Date of Award
Bachelor of Arts (B.A.) in World Languages & Literatures: German and University Honors
World Languages and Literatures
German literature -- History and criticism, Werewolves -- Poetry, Werewolves in literature -- 19th century, Annette von Droste-Hülshoff (1797-1848) -- Criticism and interpretation
Werewolves have long populated Western culture, forming a particularly close relationship with Germany through their impact on fairy tales, psychology, and literature, with works such as Steppenwolf (Hermann Hesse, 1927) and Der Wehrwolf (Hermann Löns, 1910) eventually becoming international bestsellers.
Less widely recognized, however, is Annette von Droste-Hülshoff's "Der Loup Garou" published in 1860 in the collection, Letzte Gaben. This nine-stanza poem depicts a tale of a savage beast with white fur and twisted eyes that is told to the mischievous children Pierrot and Caton in hopes that it keeps them pious and obedient on a cold night. At first glance, this poem reads similarly to other pedagogical tales. However, in depicting an old drunkard and greedy merchant as the victims of the werewolf, Droste-Hülshoff may be providing an implicit critique of patriarchal hierarchies.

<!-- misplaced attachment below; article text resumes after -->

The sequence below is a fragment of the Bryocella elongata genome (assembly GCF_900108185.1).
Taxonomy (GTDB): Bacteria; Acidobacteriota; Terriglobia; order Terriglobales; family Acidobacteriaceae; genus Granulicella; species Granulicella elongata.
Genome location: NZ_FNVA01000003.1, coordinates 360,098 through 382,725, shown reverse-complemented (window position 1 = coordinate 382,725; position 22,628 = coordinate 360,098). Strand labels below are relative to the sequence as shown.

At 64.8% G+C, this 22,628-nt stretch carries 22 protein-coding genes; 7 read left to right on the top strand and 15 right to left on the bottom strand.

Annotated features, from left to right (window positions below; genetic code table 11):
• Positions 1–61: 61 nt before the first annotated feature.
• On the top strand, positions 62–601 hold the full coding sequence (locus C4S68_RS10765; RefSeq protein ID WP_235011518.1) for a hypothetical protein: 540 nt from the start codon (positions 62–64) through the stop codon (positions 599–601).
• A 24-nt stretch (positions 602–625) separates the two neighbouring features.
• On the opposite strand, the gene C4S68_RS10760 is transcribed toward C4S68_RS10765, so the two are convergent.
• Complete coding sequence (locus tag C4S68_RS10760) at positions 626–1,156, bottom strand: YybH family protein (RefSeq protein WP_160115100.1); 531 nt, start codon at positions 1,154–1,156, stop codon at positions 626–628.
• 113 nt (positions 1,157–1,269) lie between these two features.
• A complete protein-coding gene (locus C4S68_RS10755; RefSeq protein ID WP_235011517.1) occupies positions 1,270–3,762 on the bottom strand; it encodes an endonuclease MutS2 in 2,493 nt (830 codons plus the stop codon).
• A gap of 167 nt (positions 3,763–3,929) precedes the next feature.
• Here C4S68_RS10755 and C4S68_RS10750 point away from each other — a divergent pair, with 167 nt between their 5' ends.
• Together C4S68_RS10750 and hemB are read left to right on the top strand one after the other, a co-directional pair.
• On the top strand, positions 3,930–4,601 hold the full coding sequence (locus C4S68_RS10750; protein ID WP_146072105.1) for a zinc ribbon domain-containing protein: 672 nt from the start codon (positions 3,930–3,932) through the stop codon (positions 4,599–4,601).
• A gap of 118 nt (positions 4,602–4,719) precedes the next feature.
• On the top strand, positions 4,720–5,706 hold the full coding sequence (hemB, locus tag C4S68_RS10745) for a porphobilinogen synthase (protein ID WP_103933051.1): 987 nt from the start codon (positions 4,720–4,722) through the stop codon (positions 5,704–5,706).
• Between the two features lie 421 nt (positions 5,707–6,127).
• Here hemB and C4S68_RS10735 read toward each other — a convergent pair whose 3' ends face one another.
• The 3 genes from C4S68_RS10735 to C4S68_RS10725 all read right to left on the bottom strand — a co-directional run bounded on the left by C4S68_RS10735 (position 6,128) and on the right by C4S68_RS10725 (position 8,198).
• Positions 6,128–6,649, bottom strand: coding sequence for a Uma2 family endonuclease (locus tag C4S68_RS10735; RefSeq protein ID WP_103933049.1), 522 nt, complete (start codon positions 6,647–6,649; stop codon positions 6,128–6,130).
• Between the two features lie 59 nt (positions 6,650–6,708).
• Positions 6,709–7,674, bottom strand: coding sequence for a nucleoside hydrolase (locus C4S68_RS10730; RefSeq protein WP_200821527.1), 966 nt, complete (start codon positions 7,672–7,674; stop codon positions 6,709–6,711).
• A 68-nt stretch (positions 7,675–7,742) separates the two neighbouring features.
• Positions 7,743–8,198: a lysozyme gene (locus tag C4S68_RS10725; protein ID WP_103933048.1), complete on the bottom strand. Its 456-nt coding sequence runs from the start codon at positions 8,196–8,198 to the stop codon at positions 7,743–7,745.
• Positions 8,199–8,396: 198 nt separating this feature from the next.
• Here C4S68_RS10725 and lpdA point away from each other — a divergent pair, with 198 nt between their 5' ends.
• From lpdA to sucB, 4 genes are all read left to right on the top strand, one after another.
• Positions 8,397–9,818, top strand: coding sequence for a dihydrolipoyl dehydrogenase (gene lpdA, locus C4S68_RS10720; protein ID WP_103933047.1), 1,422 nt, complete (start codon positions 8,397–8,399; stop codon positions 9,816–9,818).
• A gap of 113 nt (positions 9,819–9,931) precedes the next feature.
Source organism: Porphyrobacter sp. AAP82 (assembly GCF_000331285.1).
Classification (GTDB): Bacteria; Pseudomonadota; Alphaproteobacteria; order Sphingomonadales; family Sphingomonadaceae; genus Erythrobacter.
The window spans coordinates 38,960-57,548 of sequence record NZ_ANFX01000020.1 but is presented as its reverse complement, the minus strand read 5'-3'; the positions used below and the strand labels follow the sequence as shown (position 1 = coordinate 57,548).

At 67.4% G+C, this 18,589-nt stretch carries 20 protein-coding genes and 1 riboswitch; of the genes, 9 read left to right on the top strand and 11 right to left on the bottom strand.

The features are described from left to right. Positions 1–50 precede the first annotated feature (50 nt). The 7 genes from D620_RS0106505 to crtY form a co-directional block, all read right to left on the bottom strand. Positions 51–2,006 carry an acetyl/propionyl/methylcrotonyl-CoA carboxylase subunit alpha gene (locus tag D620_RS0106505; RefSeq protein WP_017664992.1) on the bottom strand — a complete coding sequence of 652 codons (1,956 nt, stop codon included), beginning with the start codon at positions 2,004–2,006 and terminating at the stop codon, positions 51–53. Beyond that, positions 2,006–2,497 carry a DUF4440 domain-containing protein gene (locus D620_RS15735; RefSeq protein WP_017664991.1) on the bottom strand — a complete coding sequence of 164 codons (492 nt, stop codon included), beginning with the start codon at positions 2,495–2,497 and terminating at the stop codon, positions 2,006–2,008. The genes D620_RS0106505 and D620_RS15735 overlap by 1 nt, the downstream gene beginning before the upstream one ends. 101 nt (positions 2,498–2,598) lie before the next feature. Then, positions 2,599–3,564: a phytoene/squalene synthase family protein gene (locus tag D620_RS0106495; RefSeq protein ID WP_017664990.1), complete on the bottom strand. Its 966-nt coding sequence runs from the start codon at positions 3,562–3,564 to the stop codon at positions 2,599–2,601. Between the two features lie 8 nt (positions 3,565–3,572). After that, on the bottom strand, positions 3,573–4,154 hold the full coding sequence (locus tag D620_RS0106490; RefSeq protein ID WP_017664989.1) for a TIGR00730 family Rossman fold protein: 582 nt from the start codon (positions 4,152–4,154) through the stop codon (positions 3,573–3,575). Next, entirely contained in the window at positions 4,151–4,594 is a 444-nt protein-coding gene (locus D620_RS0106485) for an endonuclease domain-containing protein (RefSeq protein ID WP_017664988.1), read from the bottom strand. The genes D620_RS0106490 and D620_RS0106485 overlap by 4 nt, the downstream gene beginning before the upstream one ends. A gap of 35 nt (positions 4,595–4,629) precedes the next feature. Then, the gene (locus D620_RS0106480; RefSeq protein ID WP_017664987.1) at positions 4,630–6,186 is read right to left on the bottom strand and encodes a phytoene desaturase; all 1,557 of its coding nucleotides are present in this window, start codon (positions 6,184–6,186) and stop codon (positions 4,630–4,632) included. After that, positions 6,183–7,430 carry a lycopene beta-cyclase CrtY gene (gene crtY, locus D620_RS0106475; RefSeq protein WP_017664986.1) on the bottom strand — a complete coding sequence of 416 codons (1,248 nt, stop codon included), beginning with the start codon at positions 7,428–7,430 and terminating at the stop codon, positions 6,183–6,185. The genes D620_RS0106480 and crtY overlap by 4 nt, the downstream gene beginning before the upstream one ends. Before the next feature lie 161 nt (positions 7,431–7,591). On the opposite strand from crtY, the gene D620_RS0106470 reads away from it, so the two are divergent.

This thesis includes a literature review of German literature involving werewolves and werewolf imagery, followed by the first English translation of Annette von Droste-Hülshoff's work with a supplementary literary analysis. There is an emphasis on the themes of gender, morality, and transformation that is applied in both the literature review as well as "Der Loup Garou."
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Yu, Hasol, "Werwolf, Weswolfs, Wemwolf, Wenwolf: Gender, Morality, and Transformation in Annette von Droste-Hülshoff’s “Der Loup Garou” (1860)" (2022). University Honors Theses. Paper 1267.